Angie Rossini is an innocent (Italian Catholic) Macy's salesgirl, who discovers she's pregnant from a fling with Rocky, a musician. Angie finds Rocky (who doesn't remember her at first) to ... See full summary »
In the 1920s, enterprising Louise Randall is determined to succeed in a man's world. She enrolls at business college but her plans for a career change when she falls in love with handsome ... See full summary »
A railroad official, Owen Legate comes to Dodson, Mississippi to shut down much of the town's railway (town's main income). Owen unexpectedly finds love with Dodson's flirt and main ... See full summary »
Documentary film-maker Bob Saunders and his wife Carol attend a group therapy session that serves as the backdrop for the opening scenes of the film. Returning to their Los Angeles home, ... See full summary »
Mama Rose lives to see her daughter June succeed on Broadway by way of vaudeville. When June marries and leaves, Rose turns her hope and attention to her elder, less obviously talented, daughter Louise. However, having her headlining as a stripper at Minsky's Burlesque is not what she initially has in mind. Written by
Jeremy Perkins <firstname.lastname@example.org>
Among the details eliminated from the musical was the fact that Gypsy Rose Lee had her teeth straightened out by a dentist owned by a gangster by the name of Waxey Gordon. The surgery may have improved her career prospects. See more »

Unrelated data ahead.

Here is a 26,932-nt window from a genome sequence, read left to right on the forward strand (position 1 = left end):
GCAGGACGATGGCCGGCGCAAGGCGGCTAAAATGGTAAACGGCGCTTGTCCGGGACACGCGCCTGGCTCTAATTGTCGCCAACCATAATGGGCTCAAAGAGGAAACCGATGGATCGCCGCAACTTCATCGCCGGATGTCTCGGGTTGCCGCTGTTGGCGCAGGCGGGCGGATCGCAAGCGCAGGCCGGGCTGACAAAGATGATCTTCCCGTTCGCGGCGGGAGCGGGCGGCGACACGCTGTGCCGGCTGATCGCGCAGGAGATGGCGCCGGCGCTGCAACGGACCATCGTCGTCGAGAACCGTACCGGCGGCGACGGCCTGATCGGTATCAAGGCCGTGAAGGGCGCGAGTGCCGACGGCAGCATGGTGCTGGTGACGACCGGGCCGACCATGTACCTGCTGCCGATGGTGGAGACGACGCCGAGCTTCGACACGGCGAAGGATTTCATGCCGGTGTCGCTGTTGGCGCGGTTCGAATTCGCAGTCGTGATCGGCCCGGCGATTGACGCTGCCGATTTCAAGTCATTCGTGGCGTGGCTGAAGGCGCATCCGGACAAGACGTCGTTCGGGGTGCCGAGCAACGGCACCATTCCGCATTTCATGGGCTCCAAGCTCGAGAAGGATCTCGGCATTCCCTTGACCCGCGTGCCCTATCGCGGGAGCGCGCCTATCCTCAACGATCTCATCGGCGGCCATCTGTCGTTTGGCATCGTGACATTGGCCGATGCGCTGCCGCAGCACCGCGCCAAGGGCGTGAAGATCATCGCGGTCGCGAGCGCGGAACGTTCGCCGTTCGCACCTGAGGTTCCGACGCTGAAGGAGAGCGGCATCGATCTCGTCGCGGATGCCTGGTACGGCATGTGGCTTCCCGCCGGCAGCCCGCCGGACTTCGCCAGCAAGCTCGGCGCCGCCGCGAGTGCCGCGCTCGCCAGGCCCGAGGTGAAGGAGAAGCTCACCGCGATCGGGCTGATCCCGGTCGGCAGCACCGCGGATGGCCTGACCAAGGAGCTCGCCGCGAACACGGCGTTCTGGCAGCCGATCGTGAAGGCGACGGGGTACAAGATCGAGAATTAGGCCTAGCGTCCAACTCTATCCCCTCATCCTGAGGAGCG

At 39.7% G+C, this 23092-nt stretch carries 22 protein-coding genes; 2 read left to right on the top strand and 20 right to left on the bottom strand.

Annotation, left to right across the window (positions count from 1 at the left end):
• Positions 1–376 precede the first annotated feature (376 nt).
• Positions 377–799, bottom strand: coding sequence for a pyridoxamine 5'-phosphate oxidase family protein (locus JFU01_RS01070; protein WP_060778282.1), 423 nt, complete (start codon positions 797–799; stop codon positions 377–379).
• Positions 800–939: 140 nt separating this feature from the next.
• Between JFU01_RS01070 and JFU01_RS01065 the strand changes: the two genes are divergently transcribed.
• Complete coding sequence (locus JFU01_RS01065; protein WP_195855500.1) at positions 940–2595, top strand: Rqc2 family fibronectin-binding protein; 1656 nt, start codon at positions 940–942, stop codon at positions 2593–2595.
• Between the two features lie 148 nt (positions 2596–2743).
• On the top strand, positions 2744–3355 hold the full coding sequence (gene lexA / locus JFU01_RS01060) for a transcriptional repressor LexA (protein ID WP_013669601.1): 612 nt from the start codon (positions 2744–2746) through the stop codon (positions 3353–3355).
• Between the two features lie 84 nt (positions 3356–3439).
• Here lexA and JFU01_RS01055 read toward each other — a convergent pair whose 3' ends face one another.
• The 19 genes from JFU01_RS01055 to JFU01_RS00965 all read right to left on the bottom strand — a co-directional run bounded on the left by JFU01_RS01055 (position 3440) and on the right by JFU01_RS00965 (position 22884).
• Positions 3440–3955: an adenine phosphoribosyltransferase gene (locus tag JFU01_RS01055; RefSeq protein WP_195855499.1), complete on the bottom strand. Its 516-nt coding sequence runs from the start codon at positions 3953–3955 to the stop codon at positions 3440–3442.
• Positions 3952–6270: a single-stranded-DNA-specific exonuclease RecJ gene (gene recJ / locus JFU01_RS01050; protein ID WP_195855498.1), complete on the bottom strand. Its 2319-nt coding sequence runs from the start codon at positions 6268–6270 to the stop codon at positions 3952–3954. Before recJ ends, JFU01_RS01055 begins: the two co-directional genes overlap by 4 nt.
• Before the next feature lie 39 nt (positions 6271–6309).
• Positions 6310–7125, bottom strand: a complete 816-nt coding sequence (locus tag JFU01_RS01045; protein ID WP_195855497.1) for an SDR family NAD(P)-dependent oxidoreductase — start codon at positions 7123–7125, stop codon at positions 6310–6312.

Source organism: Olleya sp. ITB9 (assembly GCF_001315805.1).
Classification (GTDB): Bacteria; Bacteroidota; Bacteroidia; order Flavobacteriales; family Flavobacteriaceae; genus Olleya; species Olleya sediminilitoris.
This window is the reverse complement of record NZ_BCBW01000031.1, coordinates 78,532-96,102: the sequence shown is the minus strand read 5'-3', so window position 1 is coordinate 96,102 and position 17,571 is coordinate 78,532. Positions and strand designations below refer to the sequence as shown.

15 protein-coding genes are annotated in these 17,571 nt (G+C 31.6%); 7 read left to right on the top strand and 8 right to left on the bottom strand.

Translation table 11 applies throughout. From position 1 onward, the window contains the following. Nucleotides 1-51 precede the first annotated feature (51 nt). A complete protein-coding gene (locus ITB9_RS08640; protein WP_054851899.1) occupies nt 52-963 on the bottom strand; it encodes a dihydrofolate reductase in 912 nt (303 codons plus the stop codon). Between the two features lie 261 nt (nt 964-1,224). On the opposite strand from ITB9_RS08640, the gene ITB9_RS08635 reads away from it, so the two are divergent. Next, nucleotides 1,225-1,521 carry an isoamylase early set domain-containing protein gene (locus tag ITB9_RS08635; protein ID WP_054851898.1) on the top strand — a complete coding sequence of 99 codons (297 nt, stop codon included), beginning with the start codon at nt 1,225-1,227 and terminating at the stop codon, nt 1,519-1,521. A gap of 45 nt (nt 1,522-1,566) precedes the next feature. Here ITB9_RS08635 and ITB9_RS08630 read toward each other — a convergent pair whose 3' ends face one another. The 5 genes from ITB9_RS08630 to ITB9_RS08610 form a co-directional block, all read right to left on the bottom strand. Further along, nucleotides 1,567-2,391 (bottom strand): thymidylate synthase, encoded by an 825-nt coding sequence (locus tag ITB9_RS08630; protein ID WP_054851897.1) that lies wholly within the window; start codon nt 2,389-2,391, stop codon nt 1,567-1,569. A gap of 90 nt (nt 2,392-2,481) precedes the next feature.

During the birthday party scene, when the landlord comes in the shadow of a boom mike is visible on the wall. See more »
Louise "Gypsy Rose Lee" Hovick:
Little cat, little cat, why do you look so blue? Did somebody paint you to look like that, or is it your birthday, too? Little lamb, little lamb, I wonder how old I am.
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Opening credits are superimposed on a closed stage curtain, below which is an orchestra and conductor, performing the film's overture. The overture has been truncated from the stage version's original overture, but is otherwise quite faithful to it. See more »
Rosalind Russell, a true world-class actress, brought perfect line readings and comic timing and delivery, along with a nice patrician air, to the role of Rose, and no one has matched her -- before or since. I've seen every Mama Rose -- Merman, Peters, Midler, Lansbury, Betty Buckley, Andrea McArdle, Mary McCarty, Joanne Worley and Giselle MacKenzie -- and none of them touches Russell in the role, certainly not in the kind of nuanced humanity she brought to it. (There have been a lot of caricaturing, mugging and over-acting in this role.) And Natalie Wood is the only actress I've seen to do anything remotely three-dimensional with the underwritten role of Louise/Gypsy. Bravo to both!
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